He also said his understanding of checks and balances, and using them to protect the environment, is something no other candidate in the race offers.

I just want the voters to know, Walker understands that legislation is the key, because he gets to enforce legislation. I understand that same fact. And I am willing to do what nobody else is willing to do, including Walker himself.  Enforcing legislation is the key to protecting the environment.“

 

Since our interview, Cason has withdrawn his candidacy for governor of Wisconsin.

 

Read the rest of the interviews.

Tar Sands Campaign

The Tar Sands Campaign is fighting Enbridge tar sands pipelines in Wisconsin. Our aims are to block expansion of Line 61 and to halt plans for an adjacent Line 66. We support efforts led by those most impacted, including tribes, landowners, and affected community members.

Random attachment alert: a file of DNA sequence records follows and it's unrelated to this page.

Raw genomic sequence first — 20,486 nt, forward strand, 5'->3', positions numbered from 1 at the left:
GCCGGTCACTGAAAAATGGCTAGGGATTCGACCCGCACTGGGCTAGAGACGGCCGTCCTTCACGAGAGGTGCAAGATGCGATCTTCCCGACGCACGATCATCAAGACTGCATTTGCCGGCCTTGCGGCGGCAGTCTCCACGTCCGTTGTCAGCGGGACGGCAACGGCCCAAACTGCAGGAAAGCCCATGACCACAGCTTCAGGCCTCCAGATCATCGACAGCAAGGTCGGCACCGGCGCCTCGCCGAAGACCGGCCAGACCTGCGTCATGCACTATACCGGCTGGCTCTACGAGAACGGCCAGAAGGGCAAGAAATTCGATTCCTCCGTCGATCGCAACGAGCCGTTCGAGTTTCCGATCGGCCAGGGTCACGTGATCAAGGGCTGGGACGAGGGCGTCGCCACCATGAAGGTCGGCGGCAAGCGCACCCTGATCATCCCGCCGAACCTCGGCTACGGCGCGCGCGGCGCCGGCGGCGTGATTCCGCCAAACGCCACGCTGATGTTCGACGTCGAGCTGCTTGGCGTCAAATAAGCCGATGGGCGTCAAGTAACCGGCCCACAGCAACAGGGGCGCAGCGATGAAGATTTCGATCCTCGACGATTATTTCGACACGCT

Divestment Campaign

2016 was the hottest year on record. The Divestment Team focuses on convincing institutions that investments in fossil fuel are not only ethically and fiscally irresponsible, but are literally wrecking the planet we call home—all for profit. Banks are our current focus since without their support, dirty pipeline projects can't get funded.

Community Energy Campaign

The Community Energy Team is focused on taking action on and responsibility for our own fossil fuel use. We work to create and change policies that impact our energy use and nurture a culture of reducing energy use and using clean, renewable energy to reduce our carbon footprint.